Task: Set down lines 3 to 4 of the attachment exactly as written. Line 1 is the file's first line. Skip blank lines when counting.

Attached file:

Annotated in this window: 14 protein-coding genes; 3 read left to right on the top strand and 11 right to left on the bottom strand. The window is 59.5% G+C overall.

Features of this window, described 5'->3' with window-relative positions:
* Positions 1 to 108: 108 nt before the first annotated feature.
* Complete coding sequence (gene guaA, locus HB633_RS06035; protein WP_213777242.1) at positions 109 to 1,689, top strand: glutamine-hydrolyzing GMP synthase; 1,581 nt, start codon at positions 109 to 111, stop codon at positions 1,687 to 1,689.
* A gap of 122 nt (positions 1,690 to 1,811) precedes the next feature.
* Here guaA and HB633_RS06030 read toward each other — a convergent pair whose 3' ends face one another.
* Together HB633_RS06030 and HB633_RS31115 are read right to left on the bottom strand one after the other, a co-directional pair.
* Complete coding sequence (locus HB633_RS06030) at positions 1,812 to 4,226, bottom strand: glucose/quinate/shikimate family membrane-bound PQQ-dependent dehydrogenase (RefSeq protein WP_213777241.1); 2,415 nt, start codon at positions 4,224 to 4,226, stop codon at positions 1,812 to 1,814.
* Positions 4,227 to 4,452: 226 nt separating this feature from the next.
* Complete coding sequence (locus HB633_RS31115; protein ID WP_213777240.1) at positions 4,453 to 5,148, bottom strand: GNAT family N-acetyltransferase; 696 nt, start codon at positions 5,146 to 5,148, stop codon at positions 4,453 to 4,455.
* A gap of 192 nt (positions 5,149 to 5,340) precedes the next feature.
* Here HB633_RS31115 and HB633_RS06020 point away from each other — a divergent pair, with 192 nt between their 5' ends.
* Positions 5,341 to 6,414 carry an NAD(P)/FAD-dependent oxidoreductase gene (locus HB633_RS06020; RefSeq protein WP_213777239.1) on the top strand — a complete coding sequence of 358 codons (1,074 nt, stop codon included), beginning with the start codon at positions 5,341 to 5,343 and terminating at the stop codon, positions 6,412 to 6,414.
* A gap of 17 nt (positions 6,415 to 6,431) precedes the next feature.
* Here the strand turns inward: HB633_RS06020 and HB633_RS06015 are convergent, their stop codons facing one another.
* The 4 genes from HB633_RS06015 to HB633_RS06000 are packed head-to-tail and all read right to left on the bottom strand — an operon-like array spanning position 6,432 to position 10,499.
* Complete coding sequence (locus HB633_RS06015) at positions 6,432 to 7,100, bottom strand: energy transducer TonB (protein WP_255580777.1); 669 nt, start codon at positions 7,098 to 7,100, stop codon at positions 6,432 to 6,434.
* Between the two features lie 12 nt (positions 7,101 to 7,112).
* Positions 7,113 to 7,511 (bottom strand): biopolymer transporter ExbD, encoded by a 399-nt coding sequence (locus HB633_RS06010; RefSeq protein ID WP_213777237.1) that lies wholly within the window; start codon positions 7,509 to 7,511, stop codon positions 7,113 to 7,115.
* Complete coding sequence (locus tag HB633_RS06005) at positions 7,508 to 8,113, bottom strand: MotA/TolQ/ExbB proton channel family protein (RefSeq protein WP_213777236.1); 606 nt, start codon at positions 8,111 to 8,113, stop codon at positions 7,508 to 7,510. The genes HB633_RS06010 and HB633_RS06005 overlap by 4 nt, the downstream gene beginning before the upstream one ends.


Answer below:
* Positions 1 to 108: 108 nt before the first annotated feature.
* Complete coding sequence (gene guaA, locus HB633_RS06035; protein WP_213777242.1) at positions 109 to 1,689, top strand: glutamine-hydrolyzing GMP synthase; 1,581 nt, start codon at positions 109 to 111, stop codon at positions 1,687 to 1,689.